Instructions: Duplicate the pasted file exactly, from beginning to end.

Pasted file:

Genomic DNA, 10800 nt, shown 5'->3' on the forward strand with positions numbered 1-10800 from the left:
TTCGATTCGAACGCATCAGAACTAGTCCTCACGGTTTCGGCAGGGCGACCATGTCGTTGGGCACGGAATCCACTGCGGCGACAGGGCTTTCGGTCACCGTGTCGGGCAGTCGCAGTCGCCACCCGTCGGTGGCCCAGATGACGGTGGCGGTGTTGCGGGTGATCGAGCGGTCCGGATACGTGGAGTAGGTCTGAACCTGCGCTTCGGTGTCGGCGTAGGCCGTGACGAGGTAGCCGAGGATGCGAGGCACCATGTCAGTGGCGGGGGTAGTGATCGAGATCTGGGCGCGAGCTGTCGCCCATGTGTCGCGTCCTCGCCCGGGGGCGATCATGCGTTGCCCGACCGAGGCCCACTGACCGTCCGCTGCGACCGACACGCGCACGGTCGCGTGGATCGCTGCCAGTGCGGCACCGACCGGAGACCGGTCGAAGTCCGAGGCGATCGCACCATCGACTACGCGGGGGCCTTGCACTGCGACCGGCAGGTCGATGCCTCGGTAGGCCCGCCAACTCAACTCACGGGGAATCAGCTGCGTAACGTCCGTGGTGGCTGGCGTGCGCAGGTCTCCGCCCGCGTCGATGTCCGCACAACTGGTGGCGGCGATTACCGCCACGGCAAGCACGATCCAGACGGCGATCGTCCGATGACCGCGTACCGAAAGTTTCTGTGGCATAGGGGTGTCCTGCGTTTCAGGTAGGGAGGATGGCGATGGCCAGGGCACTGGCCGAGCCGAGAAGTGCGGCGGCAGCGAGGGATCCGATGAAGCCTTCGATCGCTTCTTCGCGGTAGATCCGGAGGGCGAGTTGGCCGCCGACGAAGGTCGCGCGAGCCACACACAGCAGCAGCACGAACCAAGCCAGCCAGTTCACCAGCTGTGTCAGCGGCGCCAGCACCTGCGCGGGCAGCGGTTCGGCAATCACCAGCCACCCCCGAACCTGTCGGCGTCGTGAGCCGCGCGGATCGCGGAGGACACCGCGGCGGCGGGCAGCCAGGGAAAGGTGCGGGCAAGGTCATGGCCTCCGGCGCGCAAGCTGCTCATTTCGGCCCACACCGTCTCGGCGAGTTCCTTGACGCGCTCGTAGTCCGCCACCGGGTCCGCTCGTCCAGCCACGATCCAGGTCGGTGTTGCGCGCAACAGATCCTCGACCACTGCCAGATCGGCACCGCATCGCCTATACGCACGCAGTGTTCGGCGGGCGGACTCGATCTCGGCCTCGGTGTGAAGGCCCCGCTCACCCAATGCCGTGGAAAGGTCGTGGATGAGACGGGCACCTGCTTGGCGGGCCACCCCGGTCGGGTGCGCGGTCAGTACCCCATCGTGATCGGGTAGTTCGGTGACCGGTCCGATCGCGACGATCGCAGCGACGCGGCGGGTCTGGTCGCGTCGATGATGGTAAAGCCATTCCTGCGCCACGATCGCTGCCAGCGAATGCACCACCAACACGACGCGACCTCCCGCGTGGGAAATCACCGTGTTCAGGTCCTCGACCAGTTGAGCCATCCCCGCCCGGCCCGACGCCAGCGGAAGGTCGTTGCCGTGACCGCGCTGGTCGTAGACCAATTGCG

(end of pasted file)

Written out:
Genomic DNA, 10800 nt, shown 5'->3' on the forward strand with positions numbered 1-10800 from the left:
TTCGATTCGAACGCATCAGAACTAGTCCTCACGGTTTCGGCAGGGCGACCATGTCGTTGGGCACGGAATCCACTGCGGCGACAGGGCTTTCGGTCACCGTGTCGGGCAGTCGCAGTCGCCACCCGTCGGTGGCCCAGATGACGGTGGCGGTGTTGCGGGTGATCGAGCGGTCCGGATACGTGGAGTAGGTCTGAACCTGCGCTTCGGTGTCGGCGTAGGCCGTGACGAGGTAGCCGAGGATGCGAGGCACCATGTCAGTGGCGGGGGTAGTGATCGAGATCTGGGCGCGAGCTGTCGCCCATGTGTCGCGTCCTCGCCCGGGGGCGATCATGCGTTGCCCGACCGAGGCCCACTGACCGTCCGCTGCGACCGACACGCGCACGGTCGCGTGGATCGCTGCCAGTGCGGCACCGACCGGAGACCGGTCGAAGTCCGAGGCGATCGCACCATCGACTACGCGGGGGCCTTGCACTGCGACCGGCAGGTCGATGCCTCGGTAGGCCCGCCAACTCAACTCACGGGGAATCAGCTGCGTAACGTCCGTGGTGGCTGGCGTGCGCAGGTCTCCGCCCGCGTCGATGTCCGCACAACTGGTGGCGGCGATTACCGCCACGGCAAGCACGATCCAGACGGCGATCGTCCGATGACCGCGTACCGAAAGTTTCTGTGGCATAGGGGTGTCCTGCGTTTCAGGTAGGGAGGATGGCGATGGCCAGGGCACTGGCCGAGCCGAGAAGTGCGGCGGCAGCGAGGGATCCGATGAAGCCTTCGATCGCTTCTTCGCGGTAGATCCGGAGGGCGAGTTGGCCGCCGACGAAGGTCGCGCGAGCCACACACAGCAGCAGCACGAACCAAGCCAGCCAGTTCACCAGCTGTGTCAGCGGCGCCAGCACCTGCGCGGGCAGCGGTTCGGCAATCACCAGCCACCCCCGAACCTGTCGGCGTCGTGAGCCGCGCGGATCGCGGAGGACACCGCGGCGGCGGGCAGCCAGGGAAAGGTGCGGGCAAGGTCATGGCCTCCGGCGCGCAAGCTGCTCATTTCGGCCCACACCGTCTCGGCGAGTTCCTTGACGCGCTCGTAGTCCGCCACCGGGTCCGCTCGTCCAGCCACGATCCAGGTCGGTGTTGCGCGCAACAGATCCTCGACCACTGCCAGATCGGCACCGCATCGCCTATACGCACGCAGTGTTCGGCGGGCGGACTCGATCTCGGCCTCGGTGTGAAGGCCCCGCTCACCCAATGCCGTGGAAAGGTCGTGGATGAGACGGGCACCTGCTTGGCGGGCCACCCCGGTCGGGTGCGCGGTCAGTACCCCATCGTGATCGGGTAGTTCGGTGACCGGTCCGATCGCGACGATCGCAGCGACGCGGCGGGTCTGGTCGCGTCGATGATGGTAAAGCCATTCCTGCGCCACGATCGCTGCCAGCGAATGCACCACCAACACGACGCGACCTCCCGCGTGGGAAATCACCGTGTTCAGGTCCTCGACCAGTTGAGCCATCCCCGCCCGGCCCGACGCCAGCGGAAGGTCGTTGCCGTGACCGCGCTGGTCGTAGACCAATTGCG